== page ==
10 April 2006: The European Union signs an accord with the ICC in which it promises full cooperation with the Court’s activities.

20 March 2006: Thomas Lubanga Dyilo makes his initial appearance before the Court, at which time the Pre-Trial Chamber verifies his identity and satisfies itself that he has been informed of the crimes of which he is accused as well as his rights under the Rome Statute.

17 March 2006: In relation to the situation in the DRC, Thomas Lubanga Dyilo, the alleged founder and leader of the Union des Patriotes Congolais (UPC) militia, now registered as a political party, becomes the first accused to be transferred to the ICC. Lubanga, who has been in the custody of the DRC government since March 2005, is charged with the war crimes of conscripting and enlisting children under the age of fifteen years and using them to participate actively in hostilities. The Pre-Trial Chamber granted the Prosecutor’s request to issue the arrest warrant against Lubanga on February 10th.

9 February 2006: Responding to information received by the Office of the Prosecutor on alleged crimes in Iraq, Chief Prosecutor Moreno-Ocampo determines that, although there a reasonable basis to believe that the war crimes of willful killing and inhumane treatment have been committed by persons under the jurisdiction of the Court, it does not appear that this situation meets the admissibility criteria of the Statute at this time. He notes that, in determining if a situation is admissible, one factor he must consider is its gravity, with a key consideration being the number of victims of particularly serious crimes. While the information available indicates that there are around 20 victims of these crimes in Iraq, the other situations currently under investigation or consideration by the Court involve hundreds if not thousands of victims of large-scale violence.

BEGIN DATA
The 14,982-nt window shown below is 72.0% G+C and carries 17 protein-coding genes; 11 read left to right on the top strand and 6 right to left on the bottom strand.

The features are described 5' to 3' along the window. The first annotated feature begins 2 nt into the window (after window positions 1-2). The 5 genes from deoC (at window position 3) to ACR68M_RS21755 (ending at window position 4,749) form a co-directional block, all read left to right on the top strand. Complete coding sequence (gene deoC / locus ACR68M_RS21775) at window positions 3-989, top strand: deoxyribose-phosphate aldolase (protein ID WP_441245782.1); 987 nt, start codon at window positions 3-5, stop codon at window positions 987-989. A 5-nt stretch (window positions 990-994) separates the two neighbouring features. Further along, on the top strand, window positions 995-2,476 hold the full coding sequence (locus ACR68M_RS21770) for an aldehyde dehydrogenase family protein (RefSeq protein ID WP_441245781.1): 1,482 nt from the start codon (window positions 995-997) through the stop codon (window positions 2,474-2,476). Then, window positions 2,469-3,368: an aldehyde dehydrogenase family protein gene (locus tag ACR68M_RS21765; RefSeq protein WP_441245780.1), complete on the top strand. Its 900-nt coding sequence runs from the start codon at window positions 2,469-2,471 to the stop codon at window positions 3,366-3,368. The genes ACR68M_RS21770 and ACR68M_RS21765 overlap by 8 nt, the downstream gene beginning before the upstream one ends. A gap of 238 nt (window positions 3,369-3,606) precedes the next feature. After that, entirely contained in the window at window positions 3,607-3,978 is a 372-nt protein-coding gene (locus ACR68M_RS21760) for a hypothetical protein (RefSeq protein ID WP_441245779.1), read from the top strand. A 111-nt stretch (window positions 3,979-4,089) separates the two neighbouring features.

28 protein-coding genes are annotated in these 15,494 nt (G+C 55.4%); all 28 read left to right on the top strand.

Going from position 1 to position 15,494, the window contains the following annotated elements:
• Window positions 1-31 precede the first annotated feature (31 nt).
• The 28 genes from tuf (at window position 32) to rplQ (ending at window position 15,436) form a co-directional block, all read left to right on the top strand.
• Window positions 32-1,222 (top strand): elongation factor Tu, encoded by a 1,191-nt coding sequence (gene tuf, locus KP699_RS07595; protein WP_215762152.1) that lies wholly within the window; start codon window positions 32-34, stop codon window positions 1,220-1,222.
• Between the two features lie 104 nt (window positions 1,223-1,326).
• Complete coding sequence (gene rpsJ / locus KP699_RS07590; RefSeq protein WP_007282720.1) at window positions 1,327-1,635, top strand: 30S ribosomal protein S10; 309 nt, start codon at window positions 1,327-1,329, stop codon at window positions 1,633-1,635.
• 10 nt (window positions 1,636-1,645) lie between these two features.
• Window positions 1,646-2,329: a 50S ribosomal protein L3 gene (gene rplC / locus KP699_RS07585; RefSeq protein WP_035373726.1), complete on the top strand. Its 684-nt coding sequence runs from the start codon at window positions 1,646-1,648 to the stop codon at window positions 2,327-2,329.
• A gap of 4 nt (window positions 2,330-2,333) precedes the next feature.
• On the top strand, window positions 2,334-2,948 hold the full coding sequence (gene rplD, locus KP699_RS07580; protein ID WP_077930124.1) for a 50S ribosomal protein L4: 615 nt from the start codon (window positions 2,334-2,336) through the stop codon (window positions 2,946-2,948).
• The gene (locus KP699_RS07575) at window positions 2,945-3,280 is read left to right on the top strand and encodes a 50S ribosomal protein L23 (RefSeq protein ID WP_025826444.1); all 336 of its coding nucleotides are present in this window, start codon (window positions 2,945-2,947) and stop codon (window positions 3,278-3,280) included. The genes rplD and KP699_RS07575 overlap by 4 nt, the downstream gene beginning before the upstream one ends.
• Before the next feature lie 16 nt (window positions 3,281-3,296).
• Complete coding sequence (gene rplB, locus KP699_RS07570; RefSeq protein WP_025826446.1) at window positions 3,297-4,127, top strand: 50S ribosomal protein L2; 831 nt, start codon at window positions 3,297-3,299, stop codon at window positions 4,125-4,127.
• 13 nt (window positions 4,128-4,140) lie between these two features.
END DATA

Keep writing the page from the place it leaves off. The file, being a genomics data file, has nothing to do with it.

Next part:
26 January 2006: Six judges are elected to the ICC bench during the first round of elections at the resumed session of the 4th Assembly of States Parties: Ekaterina Trendafilova (Bulgaria), Anita Usacka (Latvia), Erkki Kourula (Finland), Akua Kuenyehia (Ghana), Sang-hyun Song (Republic of Korea), Hans-Peter Kaul (Germany). Trendafilova is the only judge who has not previously served, replacing Tuiloma Neroni Slade (Samoa). States Parties were required to vote for at least one female, one African, one Asian and two Eastern European candidates. These criteria were all met in the first round, in which all six judges were elected. The ICC bench is now comprised of eight women and ten men.

17 January 2006: With regard to the situation in the Democratic Republic of Congo, Pre-Trial Chamber I rules that the Rome Statute and the Rules of Procedure and Evidence allow victims to present their views and concerns, file documents, and request the Pre-Trial Chamber to order specific measures at the investigative stage of a situation. It further finds that all six applicants requesting the right to participate meet the necessary criteria under Article 68(3) to be accorded the status of “victims” at this stage of the proceedings.